"What is Invisible and has to Be Visible?" sivankk's Profile
My Kerala Now it is called GOD'S OWN COUNTRY...The reason I believe coz the beauty of this place... greenery fields and hills one side and western and south side ocean .. Yes May be some times I think.. there are a lot of temples, churches and mosques.. in kerala in every junctions... IS THIS GOD'S OWN COUNTRY???
WHILE U TRAVEL THIS STATE FROM NORTH TO SOUTH... YOU CAN see a lot of festivals... with different traditions...
Theyyam is an artform of the Dravidians. And it has a revolutionary concept behind it since the Theyyam artists are from low-caste communities like Malayan, Vannaan etc. Even the high-caste people also now worshipping the Gods come in the form of Theyyam, so we can say it was against the then caste-system in Kerala in the blessings time, Theyyam give special blessings to the people from the high-caste families and even call out their family names and Theyyam goes to them to give blessings. Anyways, it can be considered as the Dravidian/Tribal resistance against the Brahmin rule in Hinduism.
The costume is so colorful and I could see many theyyams like Vishnumurthy (Narasimham), Kaara Gulikan (Sivan), Chamundi, Attakkaatt Bhagavathy, Poomaaran etc. .
IT IS A SMALL and nice TOWN south side of Trichur..city is rounded by small and famous temple KURUMBA TEMPLE
Bharani is a festival dedicated to the female goddess Kali of the Hindu Pantheon. Held in March of every year it is a quaint and colorful spectacle of hope, aspirations and sacrifice for the huge number of people who turn up from the rural hinterland of Kerala and Tamilnadu to offer their devotion to the female deity.
Each village or hamlet is led by their chosen Oracle who is dressed in red and gold and carries a large ominous sabre as they dance and swirl with their companions in a state of trance.
The female oracles hold their sabres adorned with tinkle bells and sway to a hypnotic rhythm of their mind. Dressed in red they appear every year in the Bhagvathy Temple at Kodungaloor, Kerala in the month of March/April. This is a peculiar festival of color, devotion and a statement on the caste schisms of India.
Goddess Attukalamma is believed to be incarnation of 'Kannaki', the heroine of 'Silappathikaram' written by Tamil poet Illango in 2nd century A.D. Attukal is the place where Kannaki took rest on her northward journey from Madurai to Kodungallur.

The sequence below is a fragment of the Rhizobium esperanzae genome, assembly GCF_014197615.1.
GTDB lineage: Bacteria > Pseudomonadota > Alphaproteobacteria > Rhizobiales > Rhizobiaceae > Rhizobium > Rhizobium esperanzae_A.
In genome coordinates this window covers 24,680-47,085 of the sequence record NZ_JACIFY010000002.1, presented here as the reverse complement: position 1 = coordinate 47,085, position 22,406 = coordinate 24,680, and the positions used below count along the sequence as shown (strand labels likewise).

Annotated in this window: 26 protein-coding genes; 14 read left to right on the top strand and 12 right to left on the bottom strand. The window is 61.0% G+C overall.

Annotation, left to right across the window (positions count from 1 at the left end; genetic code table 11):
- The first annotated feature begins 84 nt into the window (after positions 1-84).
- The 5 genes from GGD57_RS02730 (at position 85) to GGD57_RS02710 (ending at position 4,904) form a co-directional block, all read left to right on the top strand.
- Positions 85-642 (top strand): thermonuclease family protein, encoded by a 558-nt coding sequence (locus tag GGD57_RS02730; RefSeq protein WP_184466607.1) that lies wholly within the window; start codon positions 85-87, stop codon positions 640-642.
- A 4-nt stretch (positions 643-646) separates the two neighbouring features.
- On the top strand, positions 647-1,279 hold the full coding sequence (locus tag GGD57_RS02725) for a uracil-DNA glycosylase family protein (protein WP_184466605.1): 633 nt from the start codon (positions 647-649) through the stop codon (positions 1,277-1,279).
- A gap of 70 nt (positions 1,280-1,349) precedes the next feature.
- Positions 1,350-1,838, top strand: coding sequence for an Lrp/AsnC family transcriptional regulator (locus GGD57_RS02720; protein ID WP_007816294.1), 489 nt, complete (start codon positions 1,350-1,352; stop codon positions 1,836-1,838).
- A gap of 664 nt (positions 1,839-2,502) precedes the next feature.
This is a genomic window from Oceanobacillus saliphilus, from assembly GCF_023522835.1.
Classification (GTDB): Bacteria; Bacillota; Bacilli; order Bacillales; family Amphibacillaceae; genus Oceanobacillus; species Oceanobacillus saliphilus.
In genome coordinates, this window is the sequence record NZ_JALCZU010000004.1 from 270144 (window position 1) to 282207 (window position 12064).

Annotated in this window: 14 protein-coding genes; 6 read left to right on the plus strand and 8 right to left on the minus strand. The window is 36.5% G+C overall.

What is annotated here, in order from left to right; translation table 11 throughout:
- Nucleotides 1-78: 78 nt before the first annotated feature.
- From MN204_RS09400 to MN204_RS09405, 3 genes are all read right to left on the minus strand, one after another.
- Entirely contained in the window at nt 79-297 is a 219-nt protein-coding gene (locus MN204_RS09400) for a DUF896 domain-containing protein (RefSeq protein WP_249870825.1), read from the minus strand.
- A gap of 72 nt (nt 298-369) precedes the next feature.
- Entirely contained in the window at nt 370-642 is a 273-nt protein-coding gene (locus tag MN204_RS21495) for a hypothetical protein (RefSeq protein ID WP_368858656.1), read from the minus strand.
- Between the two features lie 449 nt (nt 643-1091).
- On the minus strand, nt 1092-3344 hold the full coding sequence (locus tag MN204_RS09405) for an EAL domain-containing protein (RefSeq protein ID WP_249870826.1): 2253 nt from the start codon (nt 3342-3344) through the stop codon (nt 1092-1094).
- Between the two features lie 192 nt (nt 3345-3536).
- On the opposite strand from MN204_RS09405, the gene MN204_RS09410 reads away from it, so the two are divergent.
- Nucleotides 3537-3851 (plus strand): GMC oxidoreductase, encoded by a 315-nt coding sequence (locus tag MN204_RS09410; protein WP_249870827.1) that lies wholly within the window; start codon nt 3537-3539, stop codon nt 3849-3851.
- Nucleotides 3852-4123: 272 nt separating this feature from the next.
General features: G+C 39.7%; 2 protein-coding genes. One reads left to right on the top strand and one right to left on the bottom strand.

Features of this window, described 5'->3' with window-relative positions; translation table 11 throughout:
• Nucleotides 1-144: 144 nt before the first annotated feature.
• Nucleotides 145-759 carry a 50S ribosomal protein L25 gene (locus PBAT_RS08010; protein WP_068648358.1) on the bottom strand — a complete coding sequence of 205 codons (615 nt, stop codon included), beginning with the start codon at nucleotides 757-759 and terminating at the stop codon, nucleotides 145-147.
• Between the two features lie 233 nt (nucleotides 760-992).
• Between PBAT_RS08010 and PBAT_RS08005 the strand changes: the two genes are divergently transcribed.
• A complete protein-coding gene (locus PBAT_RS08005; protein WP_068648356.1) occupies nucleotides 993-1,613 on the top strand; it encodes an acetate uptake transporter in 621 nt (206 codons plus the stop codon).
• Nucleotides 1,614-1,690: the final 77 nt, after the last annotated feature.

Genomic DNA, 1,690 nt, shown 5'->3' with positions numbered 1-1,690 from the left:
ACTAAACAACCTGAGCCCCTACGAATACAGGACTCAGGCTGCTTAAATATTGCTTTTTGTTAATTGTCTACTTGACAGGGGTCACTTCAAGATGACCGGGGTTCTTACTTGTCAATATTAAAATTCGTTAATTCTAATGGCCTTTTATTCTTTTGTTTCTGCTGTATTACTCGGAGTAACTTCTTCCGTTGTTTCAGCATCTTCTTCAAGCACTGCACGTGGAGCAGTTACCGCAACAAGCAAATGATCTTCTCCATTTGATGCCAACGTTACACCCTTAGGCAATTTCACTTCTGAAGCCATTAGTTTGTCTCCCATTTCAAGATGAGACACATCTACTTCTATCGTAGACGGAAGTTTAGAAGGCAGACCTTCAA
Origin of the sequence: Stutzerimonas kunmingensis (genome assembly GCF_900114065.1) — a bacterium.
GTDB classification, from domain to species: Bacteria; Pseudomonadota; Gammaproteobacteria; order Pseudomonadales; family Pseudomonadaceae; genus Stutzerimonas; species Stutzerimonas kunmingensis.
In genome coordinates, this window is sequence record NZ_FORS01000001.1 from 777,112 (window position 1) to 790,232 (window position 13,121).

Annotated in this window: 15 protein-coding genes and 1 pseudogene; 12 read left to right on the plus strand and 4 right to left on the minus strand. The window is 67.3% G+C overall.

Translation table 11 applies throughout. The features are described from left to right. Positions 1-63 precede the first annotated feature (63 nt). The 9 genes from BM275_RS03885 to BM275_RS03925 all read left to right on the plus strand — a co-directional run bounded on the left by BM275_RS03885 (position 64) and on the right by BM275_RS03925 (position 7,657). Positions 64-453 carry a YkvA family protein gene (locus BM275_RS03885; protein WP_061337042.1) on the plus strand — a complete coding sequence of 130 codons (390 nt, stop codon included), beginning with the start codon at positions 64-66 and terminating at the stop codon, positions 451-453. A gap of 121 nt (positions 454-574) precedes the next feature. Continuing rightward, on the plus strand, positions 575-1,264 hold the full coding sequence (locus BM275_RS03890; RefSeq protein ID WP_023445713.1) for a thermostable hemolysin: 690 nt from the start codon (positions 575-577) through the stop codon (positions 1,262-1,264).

'Pongala' means to boil over. It refers to the customary offering of things which please the deity. It consists of porridge of rice, sweet brown molasses, coconut gratings, nuts and raisins.
Festivities begin Thottampattu (a song about Bhagavathi). These religious songs continue for nine days of the festival. On the ninth and the main day of Attukal Pongala thousands of women gather in the temple with materials for cooking Ponkala or Pongala. The ritual of cooking starts early in the morning and by noon, Pongala would be ready. Then the Melsanthi (chief priest) arrives with Devi's sword and bless the ladies by sprinkling holy water and showering flowers. The 'blessed' Pongala is taken back to the house by the ladies.
Later, the idol of Devi is carried to Manacaud Sastha Temple in a colorful procession comprising of Thalapoli, Kuthiyottom, Annam, Vahanam, caparisoned elephants etc. Musical ensembles by famous artistes add to the festivities. En route onlookers greet the procession with Nirapara (a measure filled with paddy and decorated with flowers). The procession reaches back, the next morning, marking the end of the festival.
This is one of the most important festivals celebrated in the months of August-September in the state of Kerala. According to mythology, this land was home to king Mahabali-grandson of Prahlad. Onam is a three-day celebration in memory of the reign of this great king. The people believe that Mahabali comes to Kerala at this time to see his subjects because of a boon granted to him by the Lord Vishnu.
This festival is one of those events in which you will feel the rustic spirit of Kerala in all its vibrancy. Ochira Kali is held as part of the festival of Ochira Parabrahma temple, Kollam, and commemorates the battle between the kings of Kayamkulam and Ambalappuzha, two erstwhile kingdoms of Kerala. Thousands of people come to see this rural event. Men, both young and old, dressed in colourful attire, step into the waterlogged paddy fields and engage in a dance like mock fight. This is a display of their physical skills as well, with hundereds of onlookers cheering from the sides of the field. Ochira Parabrahma temple is also unique for its having no visible deity. The whole worship here is centered around the concept of Parabrahma or Universal Consciousness.
Pulikali, also known as Kaduvaakali, is a 200 year old art, carefully preserved by the artists of the state. Literal meaning of Pulikali is the 'play of the tigers' hence the performance revolve around the theme of tiger hunting. The folk art is mainly practiced in Thrissur (Trichur) and Palghat districts of Kerala. Best place to watch the show is Swaraj Ground at Thrissur on the fourth day of Onam, where Pulikali troupes from all over the district assemble to display their skills.iii
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